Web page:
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No experience is a waste.

June 14, 2017

 

Kendall Trammell remembers touring CNN for the first time as a freshman at the University of Georgia and daydreaming what it would be like to work for the major news organization. Five years later, she doesn't dream about it — she lives it.

 

1. What's your story? What makes you unique?

Going into high school, I decided I didn't want to be the shy, nerdy kid anymore. So, I joined the drama club and became the nerdy kid with an outgoing personality. While the stage did break me of my timidness, it also shaped me into a more curious, open-minded and sympathetic person. Some of the roles I played weren't my truth, but they were someone's truth, so I always wanted to handle those stories with care. Thanks to theatre, I found my love for telling stories and, later, journalism.

 

2. What motivates you?

My parents reminded me as a child that people will always be watching you. Some are looking at you to fail, but there are also people looking at you for inspiration. These are the people that motivate me to work hard every day. Whether that's a close friend, one of my little cousins or a young woman aspiring to work in journalism, I strive to set the best example I can in hope that it will inspire them to work hard and never give up on their dreams.

 


3. Who is a hero of yours?

My family is my support group. My mom, my dad, my not-so baby sister — they're always with me through every major life event. Not to mention, they let me talk their ears off about the woes of Atlanta traffic and my uncertainties about my dinner selections. Each of them have their own special way of helping me get to where I want to be personally and professionally in life.

 

4. Give us a road map of your career. How did you get to where you are today?

I double majored in political science and digital/broadcast journalism with a minor in Spanish at the University of Georgia, while freelancing and interning at several news outlets — Voice of America in Washington, D.C., The Atlanta Journal-Constitution, WXIA-TV and CNN to name a few. I started my journalism career working in student media outlets, including The Red & Black newspaper and Grady Newsource evening newscast, where I developed my reporting skills, critical news judgment and appreciation for visual storytelling. After graduation in May 2016, I worked as a reporter in The New York Times Student Journalism Institute, and returned to Atlanta to start my first full-time job at Rare.us through Cox Media Group's award-winning Digital Talent Program. Now, I'm back at CNN as a mobile associate producer executing the digital content programming for mobile audiences on platforms such as the CNN app and CNN.com.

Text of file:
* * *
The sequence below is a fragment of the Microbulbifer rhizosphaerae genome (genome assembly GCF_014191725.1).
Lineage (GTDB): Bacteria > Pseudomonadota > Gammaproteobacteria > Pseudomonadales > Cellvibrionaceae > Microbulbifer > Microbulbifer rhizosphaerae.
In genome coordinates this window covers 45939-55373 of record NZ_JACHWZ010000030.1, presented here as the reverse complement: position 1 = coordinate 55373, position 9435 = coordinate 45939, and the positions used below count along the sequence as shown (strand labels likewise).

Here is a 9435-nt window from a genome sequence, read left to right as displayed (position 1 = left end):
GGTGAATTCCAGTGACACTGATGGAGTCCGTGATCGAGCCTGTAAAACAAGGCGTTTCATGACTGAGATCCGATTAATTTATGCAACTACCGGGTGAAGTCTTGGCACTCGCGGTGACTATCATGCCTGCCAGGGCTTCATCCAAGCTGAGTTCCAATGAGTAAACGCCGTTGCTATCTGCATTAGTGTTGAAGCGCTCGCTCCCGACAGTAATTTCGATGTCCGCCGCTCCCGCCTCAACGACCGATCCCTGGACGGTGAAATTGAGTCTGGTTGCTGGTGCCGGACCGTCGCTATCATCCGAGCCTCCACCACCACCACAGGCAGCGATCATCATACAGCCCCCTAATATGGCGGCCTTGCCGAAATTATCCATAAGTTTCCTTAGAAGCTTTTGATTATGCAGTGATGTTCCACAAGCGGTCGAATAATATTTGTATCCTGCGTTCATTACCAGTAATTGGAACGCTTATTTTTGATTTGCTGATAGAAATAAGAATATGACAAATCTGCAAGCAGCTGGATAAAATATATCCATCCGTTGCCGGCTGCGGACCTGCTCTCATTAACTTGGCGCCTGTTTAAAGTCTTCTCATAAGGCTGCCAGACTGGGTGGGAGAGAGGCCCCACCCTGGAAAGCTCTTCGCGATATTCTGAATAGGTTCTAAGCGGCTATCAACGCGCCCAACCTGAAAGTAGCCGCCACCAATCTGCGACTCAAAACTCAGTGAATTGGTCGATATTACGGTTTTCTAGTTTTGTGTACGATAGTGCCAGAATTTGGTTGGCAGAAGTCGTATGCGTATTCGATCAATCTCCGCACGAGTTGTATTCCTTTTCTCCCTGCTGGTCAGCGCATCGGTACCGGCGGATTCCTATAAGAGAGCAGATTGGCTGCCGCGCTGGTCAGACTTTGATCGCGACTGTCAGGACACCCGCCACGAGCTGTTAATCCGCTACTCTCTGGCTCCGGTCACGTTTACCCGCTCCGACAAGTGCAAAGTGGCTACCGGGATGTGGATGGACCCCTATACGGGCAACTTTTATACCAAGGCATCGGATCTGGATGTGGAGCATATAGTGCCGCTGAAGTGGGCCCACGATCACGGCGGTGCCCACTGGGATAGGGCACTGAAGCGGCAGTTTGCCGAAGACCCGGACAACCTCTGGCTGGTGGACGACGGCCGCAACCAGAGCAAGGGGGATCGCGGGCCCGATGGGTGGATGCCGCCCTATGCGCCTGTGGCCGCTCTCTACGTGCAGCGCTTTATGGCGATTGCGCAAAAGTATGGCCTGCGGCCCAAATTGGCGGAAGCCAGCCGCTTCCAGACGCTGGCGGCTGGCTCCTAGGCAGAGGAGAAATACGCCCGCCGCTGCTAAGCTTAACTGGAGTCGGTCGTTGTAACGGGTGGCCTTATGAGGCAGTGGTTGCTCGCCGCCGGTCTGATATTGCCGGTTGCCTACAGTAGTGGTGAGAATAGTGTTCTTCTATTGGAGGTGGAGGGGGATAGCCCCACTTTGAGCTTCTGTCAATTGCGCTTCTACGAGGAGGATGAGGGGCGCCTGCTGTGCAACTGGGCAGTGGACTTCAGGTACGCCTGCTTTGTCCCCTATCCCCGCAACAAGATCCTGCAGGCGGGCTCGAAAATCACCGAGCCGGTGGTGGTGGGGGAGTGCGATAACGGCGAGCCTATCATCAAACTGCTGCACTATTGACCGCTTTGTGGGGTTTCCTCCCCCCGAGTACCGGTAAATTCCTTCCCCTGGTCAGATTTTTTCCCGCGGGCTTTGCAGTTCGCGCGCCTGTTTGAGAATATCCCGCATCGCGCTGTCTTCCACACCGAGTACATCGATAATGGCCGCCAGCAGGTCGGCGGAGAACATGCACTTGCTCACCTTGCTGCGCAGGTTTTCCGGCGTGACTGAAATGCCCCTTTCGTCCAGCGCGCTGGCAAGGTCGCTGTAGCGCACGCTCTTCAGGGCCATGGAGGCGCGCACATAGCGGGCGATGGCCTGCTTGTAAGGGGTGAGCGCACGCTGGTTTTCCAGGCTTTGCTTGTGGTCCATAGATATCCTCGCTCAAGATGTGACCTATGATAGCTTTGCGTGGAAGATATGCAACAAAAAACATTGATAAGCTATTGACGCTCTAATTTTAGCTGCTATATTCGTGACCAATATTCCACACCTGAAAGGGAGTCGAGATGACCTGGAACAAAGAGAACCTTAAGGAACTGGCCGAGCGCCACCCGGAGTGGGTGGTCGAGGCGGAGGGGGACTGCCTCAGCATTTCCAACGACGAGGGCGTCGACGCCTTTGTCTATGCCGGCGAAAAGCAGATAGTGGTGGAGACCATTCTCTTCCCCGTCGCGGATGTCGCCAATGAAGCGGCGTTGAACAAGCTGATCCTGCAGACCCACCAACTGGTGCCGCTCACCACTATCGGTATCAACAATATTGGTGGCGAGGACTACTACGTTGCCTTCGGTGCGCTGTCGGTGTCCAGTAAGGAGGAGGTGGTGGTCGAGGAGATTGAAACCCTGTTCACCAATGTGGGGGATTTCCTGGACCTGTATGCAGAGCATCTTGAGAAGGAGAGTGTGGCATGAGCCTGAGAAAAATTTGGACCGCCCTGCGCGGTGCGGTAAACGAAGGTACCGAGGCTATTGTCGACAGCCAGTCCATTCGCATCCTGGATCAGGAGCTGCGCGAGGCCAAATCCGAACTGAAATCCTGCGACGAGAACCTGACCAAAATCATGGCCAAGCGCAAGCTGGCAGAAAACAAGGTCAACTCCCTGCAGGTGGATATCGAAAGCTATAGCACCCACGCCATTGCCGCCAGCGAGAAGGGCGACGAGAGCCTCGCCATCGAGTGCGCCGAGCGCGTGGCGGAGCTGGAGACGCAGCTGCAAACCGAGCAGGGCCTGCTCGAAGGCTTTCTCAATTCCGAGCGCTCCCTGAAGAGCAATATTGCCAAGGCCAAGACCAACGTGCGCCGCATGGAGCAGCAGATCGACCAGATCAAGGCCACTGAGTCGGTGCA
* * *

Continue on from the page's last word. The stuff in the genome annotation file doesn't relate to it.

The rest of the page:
5. What's your future plan? Your goals?

I really wish I had a better answer for you, but I'm one year post-graduation and still trying to figure things out. For now, I know my future plan involves being a leader in journalism. Reporting has and will always be a first love of mine. My goal is to continue to make sure quality reporting goes into every story I touch, and help get those stories in front of the right audiences.

 


6. If you could give one piece of advice, what would it be?

Don't overthink it. Although it may seem like every decision is an important decision, it doesn't mean you can't change your mind later. No experience is a waste. All of it is still experience.

 

7. What is something you feel strongly about (a cause, belief, etc.)?

There are going to be times when you don't want to talk to your family or friends about troubles in your life. That's OK, but don't dwell on it on your own. Find a support group. I'm very lucky to have an online network of strong women in media that I know I can vent to at any time, and there is always someone ready to listen.

8. What's one of the coolest things you've ever done?

Last November, I sat on the couch with my now 90-year-old grandfather and interviewed him about a topic we never really talked much about before — his service in the military. While he never went into battle during World War II, he still made the commitment to put his life on the line for his country. That decision gave him the opportunity to go to college, become a city court judge and raise a beautiful, proud family. He's the reason I cherish the life I live today.

 

9. Anything we haven't asked that you'd like to talk about.


Thank you for featuring me as your #WCW. It's really empowering to be recognized with so many other talented, young women. Now, it's time for me to empower other outstanding women.

 

 

 

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